d) Do taxpayers which are not established in your jurisdiction need to undertake to provide any specific information upon request? Can your tax authorities require the taxpayer in your jurisdiction to provide information which is located in another state?
In cross-border cases, the Luxembourg tax authorities may request information from Luxembourg taxpayers under an extended duty of co-operation. The taxpayer must use all legal and available means to obtain the relevant information.
Furthermore, Luxembourg tax treaties generally provide for exchange of information. The competent authorities of the Contracting States may exchange such information as is foreseeably relevant for implementing the treaty, or for the administration or enforcement of domestic laws concerning taxes of every kind and description which are imposed by the Contracting States, their political subdivisions or local authorities, insofar as such taxation is not contrary to the treaties.
e) If comparable studies are to be provided, do the tax authorities generally accept regional benchmark studies (e.g. pan-European benchmark studies)?
Transfer pricing studies must generally be in line with the OECD Transfer Pricing Guidelines for Multinational Enterprises and Tax Authorities and follow the OECD Model Tax Convention. However, in practice, the Luxembourg tax authorities may accept documentation prepared for foreign jurisdictions (e.g. pan-European benchmark studies, if applicable).
f) What language(s) are to be used by taxpayers in submitting the transfer pricing documentation?
French, German and English should be acceptable.
3. What is the deadline or timescale for providing transfer pricing documentation to the tax authorities (is it to be provided for example upon filing of the tax returns, at the beginning of a tax audit, or on the specific request of the tax authorities)?
There is no specific deadline or timescale for providing transfer pricing documentation to the Luxembourg tax authorities.
4. In the event that the documentation is not provided within the applicable timescale, or is incomplete, do documentation-related penalties apply in your jurisdiction? If so, please detail the penalties and the circumstances in which they do and do not apply.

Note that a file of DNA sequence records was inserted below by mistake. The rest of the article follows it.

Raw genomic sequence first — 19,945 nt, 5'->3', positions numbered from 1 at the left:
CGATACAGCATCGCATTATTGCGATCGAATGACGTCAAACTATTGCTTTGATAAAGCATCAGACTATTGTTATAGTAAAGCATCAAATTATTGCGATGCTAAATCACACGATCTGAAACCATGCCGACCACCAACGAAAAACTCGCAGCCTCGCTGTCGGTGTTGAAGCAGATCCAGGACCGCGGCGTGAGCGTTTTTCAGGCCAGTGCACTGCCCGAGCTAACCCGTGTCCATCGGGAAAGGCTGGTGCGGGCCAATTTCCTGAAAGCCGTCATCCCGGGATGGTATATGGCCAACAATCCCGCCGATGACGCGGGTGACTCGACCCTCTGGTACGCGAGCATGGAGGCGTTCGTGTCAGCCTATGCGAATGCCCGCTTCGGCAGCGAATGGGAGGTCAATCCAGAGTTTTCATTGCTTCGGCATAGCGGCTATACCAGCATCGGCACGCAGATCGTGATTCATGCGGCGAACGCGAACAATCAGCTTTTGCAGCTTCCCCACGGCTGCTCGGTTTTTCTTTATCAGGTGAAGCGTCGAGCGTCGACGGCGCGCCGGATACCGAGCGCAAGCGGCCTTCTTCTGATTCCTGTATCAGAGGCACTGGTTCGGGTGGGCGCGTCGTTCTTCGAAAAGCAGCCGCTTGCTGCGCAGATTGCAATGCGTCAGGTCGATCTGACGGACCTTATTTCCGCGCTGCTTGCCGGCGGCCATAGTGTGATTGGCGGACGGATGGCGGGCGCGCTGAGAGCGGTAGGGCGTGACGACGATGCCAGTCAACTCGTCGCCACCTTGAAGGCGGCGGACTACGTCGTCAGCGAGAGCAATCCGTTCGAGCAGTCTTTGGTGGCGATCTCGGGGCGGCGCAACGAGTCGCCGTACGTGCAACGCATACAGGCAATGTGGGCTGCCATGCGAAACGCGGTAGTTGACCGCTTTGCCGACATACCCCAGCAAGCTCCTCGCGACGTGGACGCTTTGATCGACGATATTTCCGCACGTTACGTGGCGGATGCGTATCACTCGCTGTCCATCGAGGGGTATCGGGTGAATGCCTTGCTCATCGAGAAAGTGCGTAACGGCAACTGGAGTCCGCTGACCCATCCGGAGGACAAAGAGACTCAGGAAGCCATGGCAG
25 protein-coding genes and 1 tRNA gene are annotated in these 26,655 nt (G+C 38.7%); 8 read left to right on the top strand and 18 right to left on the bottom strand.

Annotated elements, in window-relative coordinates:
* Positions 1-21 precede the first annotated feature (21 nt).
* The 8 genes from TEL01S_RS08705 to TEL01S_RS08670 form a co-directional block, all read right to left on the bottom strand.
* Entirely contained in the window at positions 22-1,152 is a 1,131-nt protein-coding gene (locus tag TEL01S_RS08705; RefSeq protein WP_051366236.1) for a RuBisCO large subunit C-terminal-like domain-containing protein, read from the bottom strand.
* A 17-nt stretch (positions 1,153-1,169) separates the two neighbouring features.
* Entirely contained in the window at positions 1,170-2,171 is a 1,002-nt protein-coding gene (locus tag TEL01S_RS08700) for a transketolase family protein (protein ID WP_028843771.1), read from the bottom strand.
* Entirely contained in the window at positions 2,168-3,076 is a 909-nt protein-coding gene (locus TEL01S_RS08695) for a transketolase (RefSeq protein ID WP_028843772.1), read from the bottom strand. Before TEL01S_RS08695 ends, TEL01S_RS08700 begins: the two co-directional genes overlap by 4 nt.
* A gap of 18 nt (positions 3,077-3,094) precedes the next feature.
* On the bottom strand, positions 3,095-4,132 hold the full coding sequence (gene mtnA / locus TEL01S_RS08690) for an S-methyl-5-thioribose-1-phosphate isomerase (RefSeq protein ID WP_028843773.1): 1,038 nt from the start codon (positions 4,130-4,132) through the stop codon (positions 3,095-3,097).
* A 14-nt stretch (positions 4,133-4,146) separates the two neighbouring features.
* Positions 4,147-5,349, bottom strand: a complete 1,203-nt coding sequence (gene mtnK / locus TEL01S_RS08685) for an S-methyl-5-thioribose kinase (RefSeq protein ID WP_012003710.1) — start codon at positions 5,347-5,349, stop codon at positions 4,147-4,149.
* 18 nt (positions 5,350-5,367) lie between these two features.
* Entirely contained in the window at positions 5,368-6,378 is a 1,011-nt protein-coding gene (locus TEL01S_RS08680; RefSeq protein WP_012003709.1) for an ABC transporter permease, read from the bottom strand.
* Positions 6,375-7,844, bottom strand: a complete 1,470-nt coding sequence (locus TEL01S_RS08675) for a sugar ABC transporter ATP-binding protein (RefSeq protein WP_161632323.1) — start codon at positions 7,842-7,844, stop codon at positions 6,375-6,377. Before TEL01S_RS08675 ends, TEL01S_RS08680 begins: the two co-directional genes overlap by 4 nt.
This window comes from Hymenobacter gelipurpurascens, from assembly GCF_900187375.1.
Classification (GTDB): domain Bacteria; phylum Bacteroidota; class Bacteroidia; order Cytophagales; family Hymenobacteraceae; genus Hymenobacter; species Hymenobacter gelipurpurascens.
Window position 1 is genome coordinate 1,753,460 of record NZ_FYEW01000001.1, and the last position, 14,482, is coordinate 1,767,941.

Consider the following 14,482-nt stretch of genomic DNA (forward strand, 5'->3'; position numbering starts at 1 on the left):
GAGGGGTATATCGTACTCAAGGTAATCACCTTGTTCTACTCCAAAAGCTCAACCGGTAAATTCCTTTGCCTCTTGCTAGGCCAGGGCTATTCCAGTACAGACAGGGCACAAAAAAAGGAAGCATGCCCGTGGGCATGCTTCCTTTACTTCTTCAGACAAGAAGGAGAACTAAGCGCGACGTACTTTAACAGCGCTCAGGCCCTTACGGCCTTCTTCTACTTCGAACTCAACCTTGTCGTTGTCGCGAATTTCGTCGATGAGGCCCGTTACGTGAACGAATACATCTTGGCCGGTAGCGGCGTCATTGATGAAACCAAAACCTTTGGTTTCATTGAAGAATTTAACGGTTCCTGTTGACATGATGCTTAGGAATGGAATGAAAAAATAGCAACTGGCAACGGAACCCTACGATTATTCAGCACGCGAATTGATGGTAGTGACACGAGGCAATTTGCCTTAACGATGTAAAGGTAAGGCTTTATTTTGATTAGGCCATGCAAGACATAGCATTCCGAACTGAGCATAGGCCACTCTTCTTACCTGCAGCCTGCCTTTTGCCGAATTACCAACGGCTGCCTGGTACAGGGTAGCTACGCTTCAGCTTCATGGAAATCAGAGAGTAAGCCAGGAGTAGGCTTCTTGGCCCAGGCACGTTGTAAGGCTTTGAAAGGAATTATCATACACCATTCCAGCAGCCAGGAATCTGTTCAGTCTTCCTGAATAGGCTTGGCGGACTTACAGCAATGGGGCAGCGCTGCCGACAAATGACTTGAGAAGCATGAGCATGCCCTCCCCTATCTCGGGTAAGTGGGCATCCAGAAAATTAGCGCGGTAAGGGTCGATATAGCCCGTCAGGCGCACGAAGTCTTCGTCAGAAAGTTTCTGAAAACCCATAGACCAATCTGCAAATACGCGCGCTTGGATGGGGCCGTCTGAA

There is no obligation to prepare transfer pricing documentation as such.
If there is no documentation or the documentation is incomplete (e.g. where the taxpayer has not complied with its obligations regarding bookkeeping and financial statements, where transactions are not documented, etc.) the taxpayer is in breach of its duty of co-operation and the tax authorities may conduct a transfer pricing adjustment.
5. Does the absence or incompleteness of documentation reverse the burden of the proof as regards the arm’s length character of the transactions?
Even if relatively low, the burden of proof should still be with the Luxembourg tax authorities.
6. In the event that the tax authorities (i) impose documentation-related penalties and (ii) make a transfer pricing reassessment, does the imposition of documentation-related penalties prevent the taxpayer from initiating any mutual agreement procedure which may be contained in an applicable tax treaty (or, for EU countries, the procedure contained in the EU Arbitration Convention) with a view to eliminating any double taxation resulting from the transfer pricing reassessment?
Luxembourg does not impose documentation-related penalties. There should be no impact on a mutual agreement procedure provided for by a double tax treaty, or any international treaty.